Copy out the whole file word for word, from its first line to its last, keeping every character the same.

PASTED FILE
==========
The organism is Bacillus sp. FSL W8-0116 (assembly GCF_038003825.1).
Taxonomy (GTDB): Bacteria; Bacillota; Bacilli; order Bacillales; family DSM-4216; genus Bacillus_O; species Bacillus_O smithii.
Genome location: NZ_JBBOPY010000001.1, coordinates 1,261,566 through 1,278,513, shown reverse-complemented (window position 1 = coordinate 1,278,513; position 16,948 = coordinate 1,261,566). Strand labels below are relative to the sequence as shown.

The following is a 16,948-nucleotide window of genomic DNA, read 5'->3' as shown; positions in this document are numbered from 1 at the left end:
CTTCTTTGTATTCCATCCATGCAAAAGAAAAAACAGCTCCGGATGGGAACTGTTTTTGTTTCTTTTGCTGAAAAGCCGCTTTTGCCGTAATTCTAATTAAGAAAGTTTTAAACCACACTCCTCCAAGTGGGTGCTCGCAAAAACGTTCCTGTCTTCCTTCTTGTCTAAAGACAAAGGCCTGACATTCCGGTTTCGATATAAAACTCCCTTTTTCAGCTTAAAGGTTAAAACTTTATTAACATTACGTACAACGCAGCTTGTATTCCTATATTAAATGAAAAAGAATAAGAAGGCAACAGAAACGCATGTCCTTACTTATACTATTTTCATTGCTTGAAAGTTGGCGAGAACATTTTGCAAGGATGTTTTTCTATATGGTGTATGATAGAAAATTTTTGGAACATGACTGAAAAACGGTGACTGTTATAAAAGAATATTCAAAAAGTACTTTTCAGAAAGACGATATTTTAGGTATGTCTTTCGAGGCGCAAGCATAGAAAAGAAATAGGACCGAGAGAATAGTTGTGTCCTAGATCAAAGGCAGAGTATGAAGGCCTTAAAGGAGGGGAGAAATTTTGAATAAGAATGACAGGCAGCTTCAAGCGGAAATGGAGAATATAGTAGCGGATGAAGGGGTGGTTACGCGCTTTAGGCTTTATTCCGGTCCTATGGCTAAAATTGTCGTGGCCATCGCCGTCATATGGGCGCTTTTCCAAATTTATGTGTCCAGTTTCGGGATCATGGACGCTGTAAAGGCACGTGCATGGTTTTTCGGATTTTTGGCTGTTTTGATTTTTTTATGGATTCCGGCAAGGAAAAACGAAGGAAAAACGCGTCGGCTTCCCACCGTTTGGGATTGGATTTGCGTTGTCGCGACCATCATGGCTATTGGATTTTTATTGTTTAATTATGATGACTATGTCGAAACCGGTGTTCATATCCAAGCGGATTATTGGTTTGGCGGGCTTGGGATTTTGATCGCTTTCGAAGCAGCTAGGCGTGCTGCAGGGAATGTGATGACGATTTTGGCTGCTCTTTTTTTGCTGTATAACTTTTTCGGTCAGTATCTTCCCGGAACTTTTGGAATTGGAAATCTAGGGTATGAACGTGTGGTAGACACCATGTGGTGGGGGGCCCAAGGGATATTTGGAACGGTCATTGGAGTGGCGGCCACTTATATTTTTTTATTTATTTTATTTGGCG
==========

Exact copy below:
The organism is Bacillus sp. FSL W8-0116 (assembly GCF_038003825.1).
Taxonomy (GTDB): Bacteria; Bacillota; Bacilli; order Bacillales; family DSM-4216; genus Bacillus_O; species Bacillus_O smithii.
Genome location: NZ_JBBOPY010000001.1, coordinates 1,261,566 through 1,278,513, shown reverse-complemented (window position 1 = coordinate 1,278,513; position 16,948 = coordinate 1,261,566). Strand labels below are relative to the sequence as shown.

The following is a 16,948-nucleotide window of genomic DNA, read 5'->3' as shown; positions in this document are numbered from 1 at the left end:
CTTCTTTGTATTCCATCCATGCAAAAGAAAAAACAGCTCCGGATGGGAACTGTTTTTGTTTCTTTTGCTGAAAAGCCGCTTTTGCCGTAATTCTAATTAAGAAAGTTTTAAACCACACTCCTCCAAGTGGGTGCTCGCAAAAACGTTCCTGTCTTCCTTCTTGTCTAAAGACAAAGGCCTGACATTCCGGTTTCGATATAAAACTCCCTTTTTCAGCTTAAAGGTTAAAACTTTATTAACATTACGTACAACGCAGCTTGTATTCCTATATTAAATGAAAAAGAATAAGAAGGCAACAGAAACGCATGTCCTTACTTATACTATTTTCATTGCTTGAAAGTTGGCGAGAACATTTTGCAAGGATGTTTTTCTATATGGTGTATGATAGAAAATTTTTGGAACATGACTGAAAAACGGTGACTGTTATAAAAGAATATTCAAAAAGTACTTTTCAGAAAGACGATATTTTAGGTATGTCTTTCGAGGCGCAAGCATAGAAAAGAAATAGGACCGAGAGAATAGTTGTGTCCTAGATCAAAGGCAGAGTATGAAGGCCTTAAAGGAGGGGAGAAATTTTGAATAAGAATGACAGGCAGCTTCAAGCGGAAATGGAGAATATAGTAGCGGATGAAGGGGTGGTTACGCGCTTTAGGCTTTATTCCGGTCCTATGGCTAAAATTGTCGTGGCCATCGCCGTCATATGGGCGCTTTTCCAAATTTATGTGTCCAGTTTCGGGATCATGGACGCTGTAAAGGCACGTGCATGGTTTTTCGGATTTTTGGCTGTTTTGATTTTTTTATGGATTCCGGCAAGGAAAAACGAAGGAAAAACGCGTCGGCTTCCCACCGTTTGGGATTGGATTTGCGTTGTCGCGACCATCATGGCTATTGGATTTTTATTGTTTAATTATGATGACTATGTCGAAACCGGTGTTCATATCCAAGCGGATTATTGGTTTGGCGGGCTTGGGATTTTGATCGCTTTCGAAGCAGCTAGGCGTGCTGCAGGGAATGTGATGACGATTTTGGCTGCTCTTTTTTTGCTGTATAACTTTTTCGGTCAGTATCTTCCCGGAACTTTTGGAATTGGAAATCTAGGGTATGAACGTGTGGTAGACACCATGTGGTGGGGGGCCCAAGGGATATTTGGAACGGTCATTGGAGTGGCGGCCACTTATATTTTTTTATTTATTTTATTTGGCG